From this we can conclude that all Free Negroes in the North were enrolled for the draft from the commencement of the implementation of the 1863 Militia Act. Resistance was met with insouciance in regards to the implication that the enrollment of Free Blacks carried - the idea that they could be drafted into the US army just like whites.

On 25 December 1863 Fry responded to a US Senate inquiry relayed to him by Secretary of War Stanton (p.1191-1192): "I have the honor to give below a resolution adopted by the U. S. Senate, and to report on the same for your information:

THE ENROLLMENT OF NEGROES IN SLAVE STATES. Mr. Wilson offered the following, which was agreed to: Resolved, That the Secretary of War be directed to inform the Senate whether persons held to service or labor by the laws of Delaware, Maryland, West Virginia, Kentucky, and Missouri have been enrolled according to the provisions of the act for calling out the national forces, and for other purposes, approved March 3, 1863, and if not, why such enrollment has not been made.

The resolution is understood to refer to negroes held as slaves. In answer to the two inquiries, whether they have been enrolled according to the provisions of the act for calling out the national forces, and for other purposes, approved March 3, 1863, and if not, why such enrollment has not been made, I would respectfully state as follows: First. They have not been enrolled under the act referred to. Second. The act directs only the enrollment of able-bodied male citizens of the United States and persons of foreign birth who have declared on oath their intention of becoming citizens. When the subject was officially brought to your notice you directed that slaves should not be enrolled, considering, I suppose, that the law did not intend to include slaves among the persons to be enrolled. Difficulty and bloodshed attended the enrollment of white men in some of the free States, and the enrollment of free negroes in the border (slave) States was conducted in some instances at the imminent risk of local civil war. To have attempted the enrollment of slaves under a law which did not authorize it would, at the time when it must have been done, probably have produced evils which cannot now be calculated, and could not under any circumstances have added materially to the strength of the Army."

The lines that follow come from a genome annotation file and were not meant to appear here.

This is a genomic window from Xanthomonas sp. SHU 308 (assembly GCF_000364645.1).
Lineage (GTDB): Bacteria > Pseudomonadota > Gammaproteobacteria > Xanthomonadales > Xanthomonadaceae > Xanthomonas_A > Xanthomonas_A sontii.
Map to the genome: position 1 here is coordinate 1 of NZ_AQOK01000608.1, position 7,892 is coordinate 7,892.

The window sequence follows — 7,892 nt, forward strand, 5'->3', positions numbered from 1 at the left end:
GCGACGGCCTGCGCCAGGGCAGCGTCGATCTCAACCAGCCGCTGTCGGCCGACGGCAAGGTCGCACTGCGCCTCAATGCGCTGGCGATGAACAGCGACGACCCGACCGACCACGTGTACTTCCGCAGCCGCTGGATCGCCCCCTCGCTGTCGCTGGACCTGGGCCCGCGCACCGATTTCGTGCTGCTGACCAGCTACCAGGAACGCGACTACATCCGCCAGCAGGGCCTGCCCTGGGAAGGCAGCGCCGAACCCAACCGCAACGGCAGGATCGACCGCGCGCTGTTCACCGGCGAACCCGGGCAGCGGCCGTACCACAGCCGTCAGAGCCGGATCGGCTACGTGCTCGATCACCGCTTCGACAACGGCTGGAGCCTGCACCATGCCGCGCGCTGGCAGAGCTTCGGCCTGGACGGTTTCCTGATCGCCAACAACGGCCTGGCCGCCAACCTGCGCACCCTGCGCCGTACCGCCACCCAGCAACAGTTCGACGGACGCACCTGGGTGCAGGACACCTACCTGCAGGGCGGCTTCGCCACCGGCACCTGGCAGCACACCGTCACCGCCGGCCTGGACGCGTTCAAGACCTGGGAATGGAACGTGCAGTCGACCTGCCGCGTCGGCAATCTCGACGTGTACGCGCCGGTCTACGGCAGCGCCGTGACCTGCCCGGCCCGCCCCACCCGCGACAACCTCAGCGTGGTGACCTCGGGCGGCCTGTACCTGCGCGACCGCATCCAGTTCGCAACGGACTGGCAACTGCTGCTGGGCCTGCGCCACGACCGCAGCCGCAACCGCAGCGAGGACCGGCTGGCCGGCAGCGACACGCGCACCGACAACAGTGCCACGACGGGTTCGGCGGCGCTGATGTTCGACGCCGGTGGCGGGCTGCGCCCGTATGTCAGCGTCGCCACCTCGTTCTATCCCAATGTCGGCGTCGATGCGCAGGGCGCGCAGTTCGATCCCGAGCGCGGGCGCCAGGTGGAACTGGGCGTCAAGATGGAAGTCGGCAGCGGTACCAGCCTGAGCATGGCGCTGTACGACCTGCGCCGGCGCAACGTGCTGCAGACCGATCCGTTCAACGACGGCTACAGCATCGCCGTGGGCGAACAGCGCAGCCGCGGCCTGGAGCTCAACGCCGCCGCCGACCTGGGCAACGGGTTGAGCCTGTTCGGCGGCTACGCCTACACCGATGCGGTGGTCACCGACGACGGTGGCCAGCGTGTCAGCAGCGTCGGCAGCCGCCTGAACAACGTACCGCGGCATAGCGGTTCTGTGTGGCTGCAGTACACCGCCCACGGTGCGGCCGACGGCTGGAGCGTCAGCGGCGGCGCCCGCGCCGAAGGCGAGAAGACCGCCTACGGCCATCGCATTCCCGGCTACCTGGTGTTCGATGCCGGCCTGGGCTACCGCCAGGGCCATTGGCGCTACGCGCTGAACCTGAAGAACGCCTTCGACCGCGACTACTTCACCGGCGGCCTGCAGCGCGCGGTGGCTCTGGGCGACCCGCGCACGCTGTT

So here is an authoritative statement that slaves were not enrolled for the draft in 1863 but that Free Negroes were.

Were Free Negroes actually drafted in 1863? I don't have evidence one way or another on that question yet, but I think the assumption should be that they were, they being enrolled and therefore included in the pool from which draftees were selected.

Peter Lysy
University of Notre Dame Archives

My sincere thanks to contributors for the care and attention they've given to my query which, contra Oakes, never "narrowed."  This thread got to the current point by dealing with the same question it started with: whether African Americans were drafted "under the procedures detailed in the Militia Act of 1863."  Oakes points out in his first reply that Congress knew that slave states would not draft free blacks via local draft boards and therefore "empowered the War Department to raise black troops on its own."  As we've seen in Crane's and Oakes's research, "raising" troops covered a lot of procedural territory outside the normal process of enumeration, enrollment and formal conscription.  And we do have evidence that regardless of Congress's anticipation that local draft boards would not operate in "slave states," Johnson's discussion of General Order 329 suggests that the War Department assumed that draft quotas applied to loyal slave states and that slaves were to be emancipated and drafted; there appears to be some evidence from Crane that formal enumeration of the draft-eligible population did occur in loyal areas of Kentucky, and that Lincoln admonished officers there not to use any different means of recruitment for blacks than for whites.  Alongside this we have overwhelming evidence of local officers' extralegal compulsion and impressment of blacks off the plantation and elsewhere.  Lysy's extracts from OR suggest that in border slave states, enumeration was expected but not necessarily followed by specific call-ups of blacks in those areas for fear of local white resistance.